A Tale of Two Kitchens
The Youngs and the Deatons both knew they wanted to overhaul their neighboring 1930s-era stone homes in Mt. Lebanon, but their contrasting tastes resulted in two distinct design styles.
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Function Meets Fun
Next door, Mary and Scott Deaton wrapped up work on their own addition more than a year prior. The couple, who moved from Washington, D.C. 13 years ago and are parents to daughter Nevada, 13, considered selling when the limitations of their sectioned-off home started interfering with their ability to spend time together as a family.
The biggest problem was the galley kitchen, a room completely cut off from the rest of the house and that left anyone working in it isolated. Its design was far from ideal for a couple who loves to cook — and a daughter who enjoys baking.
“You couldn’t open the oven and the dishwasher at the same time,” says Scott Deaton with a laugh.
When the Deatons opted instead for a redesign, bringing the kitchen into the heart of the home was the main goal. They worked with C W Carlson Construction of Bethel Park to add a 20-foot by 20-foot space onto the existing living room, creating a combined kitchen, dining and living area.
Mary Deaton says she knew she wanted the space to be fun, with timeless rustic touches.
“In terms of the style and design, I wanted symmetry,” she says. “I wanted it to be simple and functional. I wanted to make sure it fit with the character of the home.”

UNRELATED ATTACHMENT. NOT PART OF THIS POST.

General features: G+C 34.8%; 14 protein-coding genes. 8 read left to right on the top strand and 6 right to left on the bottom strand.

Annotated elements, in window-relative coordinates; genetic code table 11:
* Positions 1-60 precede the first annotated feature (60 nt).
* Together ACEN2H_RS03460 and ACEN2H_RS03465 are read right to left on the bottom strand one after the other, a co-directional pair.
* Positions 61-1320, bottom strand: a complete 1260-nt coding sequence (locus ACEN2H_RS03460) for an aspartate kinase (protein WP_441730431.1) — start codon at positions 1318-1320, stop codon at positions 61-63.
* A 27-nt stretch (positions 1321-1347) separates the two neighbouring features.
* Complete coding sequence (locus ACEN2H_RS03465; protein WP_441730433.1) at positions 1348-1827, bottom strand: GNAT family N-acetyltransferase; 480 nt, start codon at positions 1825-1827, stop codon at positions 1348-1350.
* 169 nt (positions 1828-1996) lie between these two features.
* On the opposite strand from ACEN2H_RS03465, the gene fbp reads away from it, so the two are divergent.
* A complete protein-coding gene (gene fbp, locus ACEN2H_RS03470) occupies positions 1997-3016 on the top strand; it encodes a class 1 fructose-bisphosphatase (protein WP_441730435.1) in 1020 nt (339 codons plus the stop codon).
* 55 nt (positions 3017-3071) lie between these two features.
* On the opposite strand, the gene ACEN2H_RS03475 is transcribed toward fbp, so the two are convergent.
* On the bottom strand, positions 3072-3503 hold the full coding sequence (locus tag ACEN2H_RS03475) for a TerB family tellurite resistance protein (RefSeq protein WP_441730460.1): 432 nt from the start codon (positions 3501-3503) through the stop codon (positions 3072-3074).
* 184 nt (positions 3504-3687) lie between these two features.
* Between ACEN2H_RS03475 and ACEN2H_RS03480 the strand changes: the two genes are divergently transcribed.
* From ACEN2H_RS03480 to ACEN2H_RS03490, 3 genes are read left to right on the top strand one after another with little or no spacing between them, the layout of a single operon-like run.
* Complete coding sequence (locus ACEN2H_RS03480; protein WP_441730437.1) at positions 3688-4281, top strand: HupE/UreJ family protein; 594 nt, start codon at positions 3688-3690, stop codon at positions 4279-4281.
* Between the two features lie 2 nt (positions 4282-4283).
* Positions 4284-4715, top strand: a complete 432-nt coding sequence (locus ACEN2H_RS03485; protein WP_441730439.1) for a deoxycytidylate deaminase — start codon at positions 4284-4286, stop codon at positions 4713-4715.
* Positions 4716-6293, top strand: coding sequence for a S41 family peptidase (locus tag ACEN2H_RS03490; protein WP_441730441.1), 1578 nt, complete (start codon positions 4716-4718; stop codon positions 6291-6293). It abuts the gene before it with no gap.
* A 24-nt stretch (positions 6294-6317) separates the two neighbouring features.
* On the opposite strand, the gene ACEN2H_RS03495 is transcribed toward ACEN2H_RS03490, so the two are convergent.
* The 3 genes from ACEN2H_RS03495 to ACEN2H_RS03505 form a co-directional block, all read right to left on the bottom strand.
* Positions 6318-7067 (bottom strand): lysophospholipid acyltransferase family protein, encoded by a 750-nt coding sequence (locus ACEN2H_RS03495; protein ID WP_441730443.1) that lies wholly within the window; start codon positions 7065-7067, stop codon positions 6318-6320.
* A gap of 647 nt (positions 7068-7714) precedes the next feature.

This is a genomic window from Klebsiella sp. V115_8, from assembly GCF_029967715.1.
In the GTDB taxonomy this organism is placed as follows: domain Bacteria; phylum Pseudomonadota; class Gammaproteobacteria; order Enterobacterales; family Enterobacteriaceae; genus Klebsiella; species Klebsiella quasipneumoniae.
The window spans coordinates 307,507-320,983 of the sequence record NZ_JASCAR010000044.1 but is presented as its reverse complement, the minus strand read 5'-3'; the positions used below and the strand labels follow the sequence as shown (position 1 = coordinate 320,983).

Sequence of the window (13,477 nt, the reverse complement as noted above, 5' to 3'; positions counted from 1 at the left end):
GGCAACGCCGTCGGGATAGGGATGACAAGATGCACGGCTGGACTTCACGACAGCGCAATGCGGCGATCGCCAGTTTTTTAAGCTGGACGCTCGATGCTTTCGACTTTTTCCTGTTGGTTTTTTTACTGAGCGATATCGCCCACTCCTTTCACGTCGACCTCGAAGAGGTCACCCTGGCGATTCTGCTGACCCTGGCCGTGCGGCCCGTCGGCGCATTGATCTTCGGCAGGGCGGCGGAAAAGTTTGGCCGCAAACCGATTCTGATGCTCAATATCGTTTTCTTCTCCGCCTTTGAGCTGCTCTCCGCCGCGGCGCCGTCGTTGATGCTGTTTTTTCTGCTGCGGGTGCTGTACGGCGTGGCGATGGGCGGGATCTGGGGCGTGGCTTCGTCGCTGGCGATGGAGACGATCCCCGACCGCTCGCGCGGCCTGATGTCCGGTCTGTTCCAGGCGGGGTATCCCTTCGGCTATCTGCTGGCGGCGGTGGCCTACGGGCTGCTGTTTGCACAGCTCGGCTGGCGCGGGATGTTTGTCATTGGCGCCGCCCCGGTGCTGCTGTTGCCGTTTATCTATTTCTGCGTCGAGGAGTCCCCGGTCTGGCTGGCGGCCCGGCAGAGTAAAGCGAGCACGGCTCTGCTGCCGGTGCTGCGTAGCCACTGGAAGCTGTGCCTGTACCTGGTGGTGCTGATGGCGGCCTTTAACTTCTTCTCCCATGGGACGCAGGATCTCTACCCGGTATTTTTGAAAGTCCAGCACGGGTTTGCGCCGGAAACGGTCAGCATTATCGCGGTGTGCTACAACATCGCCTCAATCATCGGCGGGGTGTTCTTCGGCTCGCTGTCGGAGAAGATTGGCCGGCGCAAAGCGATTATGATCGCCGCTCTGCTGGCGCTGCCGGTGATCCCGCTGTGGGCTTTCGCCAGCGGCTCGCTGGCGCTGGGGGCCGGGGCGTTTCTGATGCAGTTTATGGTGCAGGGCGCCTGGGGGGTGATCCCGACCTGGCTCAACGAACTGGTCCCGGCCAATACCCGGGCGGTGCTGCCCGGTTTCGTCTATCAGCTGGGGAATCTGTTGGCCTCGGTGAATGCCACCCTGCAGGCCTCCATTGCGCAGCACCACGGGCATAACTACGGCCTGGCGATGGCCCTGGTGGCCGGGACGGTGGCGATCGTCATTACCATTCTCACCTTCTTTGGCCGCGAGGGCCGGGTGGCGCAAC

A bay window on the back wall with views of the backyard and woods beyond became the focal point of the renovation. Mixed metals and varying finishes add to the cozy, lived-in ambiance. The copper, cream and black granite atop the island offers depth, while the black matte leathered granite of the expansive countertops appears purposefully weathered beneath a beveled tile backsplash.
Pops of color present themselves behind glass cabinetry displaying decorative glassware and ceramic. Exposed wooden beams draw the eye up to the cathedral ceilings, where petaled pendant light fixtures of downward-facing brass flowers topped with clear-paned cloches from Anthropologie add the perfect punch of whimsy.
A farmhouse-style dining table — nearly the same one the Youngs have in their own dining room — provides additional seating.
To ensure the addition fit with the existing character, archways with a similar shape to others throughout the home lead to the living area, which is separated from the dining space by a half-wall.
To connect to the rest of the house, the couple added a walkway between the kitchen and the room that now serves as Nevada’s den. The former kitchen was converted into a utility/laundry room.
Outside, the expansion resulted in an extended deck above a carport. Below the main floor addition is an unfinished room that will become a walkout bedroom with full bath.
Upstairs, the renovation allowed the Deatons to expand the master bath space and add a walk-in closet.
While the finished product couldn’t be more different from their neighbors’, the work did result in a similar outcome. Much like the Youngs, the Deatons have gained a deep appreciation for how their redesign has affected the way they are able to live in their home.
“It’s really transformed the way we all interact with each other,” says Mary Deaton.